Introduction: Hummingbird House

Picture of Hummingbird House

After seeing some craft show houses, I decided to try my hand at some hummingbird houses. Mine reuse some cedar poles, from a clearing job.
Material list is short:
Cedar post or log
wood glue
small dowel or stick
Tool list:
chop saw
3/4" forstner bit
1 1/2" forstner bit
drill press or drill
clamp

Step 1: Cut Blocks

Picture of Cut Blocks

Using your saw, cut a piece about 1/2". Next, cut a piece about 4" to 5". The first piece should sit on the end that it was cut from. Note, always you eye protection when using tools.

Step 2: Drill the Inside Hole, the "living Room".

Picture of Drill the Inside Hole, the "living Room".

It will be much easier to use a drill press, for this. Set your drill depth to stop at least 1/2" from the bottom. This can be a slow process. Take your time and don't rush. Once the center hole is drilled, change to the smaller 3/4" bit. Drill the door hole a little higher than halfway to the top. Depending on the dowel or stick you use, you will need to drill a hole under the door. Don't drill all the way through, if you can avoid it.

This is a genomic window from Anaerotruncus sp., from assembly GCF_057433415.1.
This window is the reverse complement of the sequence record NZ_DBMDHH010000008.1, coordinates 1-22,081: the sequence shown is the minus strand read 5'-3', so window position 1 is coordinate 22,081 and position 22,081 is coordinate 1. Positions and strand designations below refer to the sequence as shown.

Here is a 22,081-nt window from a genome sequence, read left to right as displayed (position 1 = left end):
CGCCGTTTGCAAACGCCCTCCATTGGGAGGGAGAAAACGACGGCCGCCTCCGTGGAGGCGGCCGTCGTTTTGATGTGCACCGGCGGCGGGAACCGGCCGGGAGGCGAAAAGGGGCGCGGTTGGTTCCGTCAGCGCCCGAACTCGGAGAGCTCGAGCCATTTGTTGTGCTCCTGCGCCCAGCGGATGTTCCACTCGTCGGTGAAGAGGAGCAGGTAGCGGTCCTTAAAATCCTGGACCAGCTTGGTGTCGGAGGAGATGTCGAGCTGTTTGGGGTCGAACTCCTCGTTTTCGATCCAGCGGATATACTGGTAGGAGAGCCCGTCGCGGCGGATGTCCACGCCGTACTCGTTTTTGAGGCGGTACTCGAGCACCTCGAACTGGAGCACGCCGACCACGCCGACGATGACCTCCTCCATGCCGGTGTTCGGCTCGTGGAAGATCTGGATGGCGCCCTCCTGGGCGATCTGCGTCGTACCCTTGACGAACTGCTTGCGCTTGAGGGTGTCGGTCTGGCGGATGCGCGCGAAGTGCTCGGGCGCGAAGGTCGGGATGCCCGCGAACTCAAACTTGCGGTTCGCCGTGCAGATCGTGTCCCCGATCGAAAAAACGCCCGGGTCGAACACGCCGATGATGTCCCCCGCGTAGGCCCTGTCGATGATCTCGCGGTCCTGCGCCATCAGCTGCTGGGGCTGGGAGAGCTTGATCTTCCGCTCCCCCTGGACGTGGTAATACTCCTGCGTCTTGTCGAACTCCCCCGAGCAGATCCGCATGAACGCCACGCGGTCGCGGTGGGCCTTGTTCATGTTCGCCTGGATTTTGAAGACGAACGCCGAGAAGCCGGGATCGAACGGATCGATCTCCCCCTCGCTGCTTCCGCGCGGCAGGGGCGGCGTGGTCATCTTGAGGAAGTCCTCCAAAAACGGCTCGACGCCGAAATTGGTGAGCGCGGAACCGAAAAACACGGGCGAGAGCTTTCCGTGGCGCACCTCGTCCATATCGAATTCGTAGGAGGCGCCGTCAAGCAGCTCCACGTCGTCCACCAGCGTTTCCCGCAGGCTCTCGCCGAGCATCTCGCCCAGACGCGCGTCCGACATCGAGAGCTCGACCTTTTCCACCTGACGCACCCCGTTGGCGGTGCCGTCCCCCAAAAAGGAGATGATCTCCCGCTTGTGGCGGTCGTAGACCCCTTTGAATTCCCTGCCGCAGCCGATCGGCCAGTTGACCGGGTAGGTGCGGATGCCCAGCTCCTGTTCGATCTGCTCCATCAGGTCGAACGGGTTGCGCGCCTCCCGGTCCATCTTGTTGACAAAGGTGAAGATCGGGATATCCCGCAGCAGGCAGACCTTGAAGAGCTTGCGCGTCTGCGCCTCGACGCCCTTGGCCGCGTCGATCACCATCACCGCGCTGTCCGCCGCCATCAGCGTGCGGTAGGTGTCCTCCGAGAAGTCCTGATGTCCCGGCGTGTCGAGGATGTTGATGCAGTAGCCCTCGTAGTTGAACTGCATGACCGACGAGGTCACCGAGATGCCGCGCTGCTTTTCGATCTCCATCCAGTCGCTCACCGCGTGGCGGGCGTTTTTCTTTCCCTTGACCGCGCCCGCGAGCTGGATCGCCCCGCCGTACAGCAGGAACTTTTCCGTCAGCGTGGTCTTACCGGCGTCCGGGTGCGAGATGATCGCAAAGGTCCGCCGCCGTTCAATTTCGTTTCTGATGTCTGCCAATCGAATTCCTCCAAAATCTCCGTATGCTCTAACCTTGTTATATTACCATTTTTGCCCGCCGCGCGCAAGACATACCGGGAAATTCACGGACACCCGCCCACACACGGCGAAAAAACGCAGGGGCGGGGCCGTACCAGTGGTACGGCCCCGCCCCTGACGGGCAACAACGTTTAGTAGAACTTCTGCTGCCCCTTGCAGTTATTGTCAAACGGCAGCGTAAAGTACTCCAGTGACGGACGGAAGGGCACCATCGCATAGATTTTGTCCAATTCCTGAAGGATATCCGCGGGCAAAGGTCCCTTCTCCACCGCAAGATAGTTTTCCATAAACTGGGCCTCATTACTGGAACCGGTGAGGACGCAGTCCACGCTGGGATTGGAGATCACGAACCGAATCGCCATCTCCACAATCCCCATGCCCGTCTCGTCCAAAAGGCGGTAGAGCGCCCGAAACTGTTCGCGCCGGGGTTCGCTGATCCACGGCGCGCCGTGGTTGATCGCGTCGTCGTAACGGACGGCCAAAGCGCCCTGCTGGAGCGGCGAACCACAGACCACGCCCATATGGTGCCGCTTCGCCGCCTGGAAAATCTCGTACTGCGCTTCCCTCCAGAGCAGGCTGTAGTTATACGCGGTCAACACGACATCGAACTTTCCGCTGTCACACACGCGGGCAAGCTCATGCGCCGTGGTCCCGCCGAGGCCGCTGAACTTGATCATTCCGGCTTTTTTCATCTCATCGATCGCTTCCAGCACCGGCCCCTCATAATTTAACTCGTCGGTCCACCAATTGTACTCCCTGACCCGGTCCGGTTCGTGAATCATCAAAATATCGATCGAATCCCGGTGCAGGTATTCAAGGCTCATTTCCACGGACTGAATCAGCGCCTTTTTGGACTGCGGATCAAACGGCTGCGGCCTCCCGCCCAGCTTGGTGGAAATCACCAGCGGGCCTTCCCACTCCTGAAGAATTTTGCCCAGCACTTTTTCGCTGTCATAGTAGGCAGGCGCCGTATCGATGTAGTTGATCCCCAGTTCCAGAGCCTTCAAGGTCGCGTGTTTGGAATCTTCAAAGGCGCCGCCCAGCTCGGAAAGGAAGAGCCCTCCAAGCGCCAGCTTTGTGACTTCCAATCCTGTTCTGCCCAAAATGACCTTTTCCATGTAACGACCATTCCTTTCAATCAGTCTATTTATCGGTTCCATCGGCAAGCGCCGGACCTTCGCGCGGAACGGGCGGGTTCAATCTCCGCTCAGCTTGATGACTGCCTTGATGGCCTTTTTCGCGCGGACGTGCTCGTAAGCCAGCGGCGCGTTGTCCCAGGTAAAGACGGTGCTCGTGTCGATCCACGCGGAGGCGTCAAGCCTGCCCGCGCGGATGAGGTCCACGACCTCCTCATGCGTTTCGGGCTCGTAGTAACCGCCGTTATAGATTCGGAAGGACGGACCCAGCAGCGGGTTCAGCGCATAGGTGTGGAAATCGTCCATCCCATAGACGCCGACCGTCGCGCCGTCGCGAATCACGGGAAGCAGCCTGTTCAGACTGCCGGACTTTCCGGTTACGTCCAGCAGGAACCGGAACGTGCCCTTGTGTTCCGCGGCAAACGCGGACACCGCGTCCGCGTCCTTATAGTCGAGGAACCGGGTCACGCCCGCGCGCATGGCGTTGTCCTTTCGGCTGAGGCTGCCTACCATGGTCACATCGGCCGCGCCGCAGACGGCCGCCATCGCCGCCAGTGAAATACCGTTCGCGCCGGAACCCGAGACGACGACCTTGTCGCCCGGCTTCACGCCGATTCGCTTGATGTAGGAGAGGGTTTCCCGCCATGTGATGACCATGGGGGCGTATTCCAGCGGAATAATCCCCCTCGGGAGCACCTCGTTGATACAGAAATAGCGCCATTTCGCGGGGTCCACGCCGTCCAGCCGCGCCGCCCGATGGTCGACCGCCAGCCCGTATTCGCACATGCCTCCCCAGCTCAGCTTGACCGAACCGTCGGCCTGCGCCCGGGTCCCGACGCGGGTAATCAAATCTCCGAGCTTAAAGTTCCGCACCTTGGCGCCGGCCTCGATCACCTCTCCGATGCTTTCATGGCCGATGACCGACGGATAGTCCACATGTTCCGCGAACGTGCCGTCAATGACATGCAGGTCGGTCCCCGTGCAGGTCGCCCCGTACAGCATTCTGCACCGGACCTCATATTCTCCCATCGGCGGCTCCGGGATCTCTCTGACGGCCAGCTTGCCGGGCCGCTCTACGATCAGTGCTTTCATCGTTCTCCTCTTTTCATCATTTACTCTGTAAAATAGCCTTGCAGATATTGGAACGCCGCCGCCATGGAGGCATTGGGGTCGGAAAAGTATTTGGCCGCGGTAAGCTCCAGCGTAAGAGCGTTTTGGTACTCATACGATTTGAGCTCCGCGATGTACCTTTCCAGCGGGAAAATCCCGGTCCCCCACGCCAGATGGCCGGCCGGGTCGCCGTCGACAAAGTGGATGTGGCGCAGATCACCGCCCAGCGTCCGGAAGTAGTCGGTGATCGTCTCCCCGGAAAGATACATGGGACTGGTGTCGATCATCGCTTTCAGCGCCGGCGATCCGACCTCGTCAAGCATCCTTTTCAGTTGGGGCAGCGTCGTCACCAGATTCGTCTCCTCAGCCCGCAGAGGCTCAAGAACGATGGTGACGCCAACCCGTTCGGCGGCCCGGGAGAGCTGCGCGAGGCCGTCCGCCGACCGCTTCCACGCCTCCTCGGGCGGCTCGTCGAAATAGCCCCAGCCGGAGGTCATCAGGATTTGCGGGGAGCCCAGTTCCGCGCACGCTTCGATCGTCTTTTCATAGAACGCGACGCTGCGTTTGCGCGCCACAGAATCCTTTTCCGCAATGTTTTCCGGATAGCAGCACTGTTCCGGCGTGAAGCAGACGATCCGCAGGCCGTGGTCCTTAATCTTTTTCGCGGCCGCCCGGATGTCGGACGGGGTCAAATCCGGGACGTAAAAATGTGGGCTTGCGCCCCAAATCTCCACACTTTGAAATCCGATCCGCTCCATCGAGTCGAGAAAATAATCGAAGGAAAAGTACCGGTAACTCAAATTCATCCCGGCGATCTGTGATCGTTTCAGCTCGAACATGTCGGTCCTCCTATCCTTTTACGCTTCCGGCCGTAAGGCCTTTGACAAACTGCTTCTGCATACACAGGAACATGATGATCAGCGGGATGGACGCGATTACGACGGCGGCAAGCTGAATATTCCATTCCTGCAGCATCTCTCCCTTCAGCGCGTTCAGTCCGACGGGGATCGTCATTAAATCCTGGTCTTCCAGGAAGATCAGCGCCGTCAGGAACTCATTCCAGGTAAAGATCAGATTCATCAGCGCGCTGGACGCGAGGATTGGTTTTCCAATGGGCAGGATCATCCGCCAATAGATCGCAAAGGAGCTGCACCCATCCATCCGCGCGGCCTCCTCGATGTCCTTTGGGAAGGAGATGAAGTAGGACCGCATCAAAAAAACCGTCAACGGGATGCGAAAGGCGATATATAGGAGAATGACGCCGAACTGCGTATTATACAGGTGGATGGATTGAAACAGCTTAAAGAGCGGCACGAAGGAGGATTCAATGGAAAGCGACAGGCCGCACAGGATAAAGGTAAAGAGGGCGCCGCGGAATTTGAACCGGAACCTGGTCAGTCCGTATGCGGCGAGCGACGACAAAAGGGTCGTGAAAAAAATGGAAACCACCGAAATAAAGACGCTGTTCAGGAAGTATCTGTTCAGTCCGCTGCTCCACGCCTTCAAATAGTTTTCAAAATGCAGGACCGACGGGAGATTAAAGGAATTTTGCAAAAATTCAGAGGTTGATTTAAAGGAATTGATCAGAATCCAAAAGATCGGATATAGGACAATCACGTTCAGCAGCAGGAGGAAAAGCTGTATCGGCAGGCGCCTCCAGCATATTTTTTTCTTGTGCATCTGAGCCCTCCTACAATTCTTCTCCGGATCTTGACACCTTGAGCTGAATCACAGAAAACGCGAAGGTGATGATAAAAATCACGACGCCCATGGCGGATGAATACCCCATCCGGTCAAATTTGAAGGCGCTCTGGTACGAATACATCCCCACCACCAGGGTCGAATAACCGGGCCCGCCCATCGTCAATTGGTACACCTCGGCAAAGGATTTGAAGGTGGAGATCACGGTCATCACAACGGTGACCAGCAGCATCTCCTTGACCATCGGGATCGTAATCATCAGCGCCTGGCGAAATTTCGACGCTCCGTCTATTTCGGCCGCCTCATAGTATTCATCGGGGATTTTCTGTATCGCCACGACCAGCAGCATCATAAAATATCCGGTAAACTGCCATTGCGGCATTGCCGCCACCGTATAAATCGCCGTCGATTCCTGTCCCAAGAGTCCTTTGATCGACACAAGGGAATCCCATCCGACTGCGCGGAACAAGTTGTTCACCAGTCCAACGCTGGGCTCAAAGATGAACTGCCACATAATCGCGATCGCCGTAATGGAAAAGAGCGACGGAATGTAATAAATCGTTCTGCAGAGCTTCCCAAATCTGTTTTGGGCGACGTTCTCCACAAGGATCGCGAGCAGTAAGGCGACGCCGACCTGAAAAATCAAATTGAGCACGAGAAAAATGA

Step 3: Glue Pieces

Picture of Glue Pieces

Using your wood glue, place a bead around the top of the house. Place the thin piece on top. Adjust the placement so that the house looks like one piece.
Put a little glue on the dowel, or stick, and place it into the small hole, for a perch.

Step 4: Hang It Up!

Picture of Hang It Up!

After the glue dries, decide how you want to hang it. You can use a small eye screw and a length of small chain.
Find a good spot to hang it. Possibly near a feeder. That's not all. Hummingbirds use small strings, feathers, dryer lint, and hair to build their nests. You can brush a pet, clean the lint trap, or clean a hair brush to get these items. When you fo, place them on branches near the house. The birds will find them and place them on the house. Good luck!

Comments

John T MacF Mood (author)2017-09-08

A glue may be marked non-VOC and NON-TOXIC to humans, but humming bird pysiology is radically dfifferetn from humans, of course.

John T MacF Mood (author)2017-09-08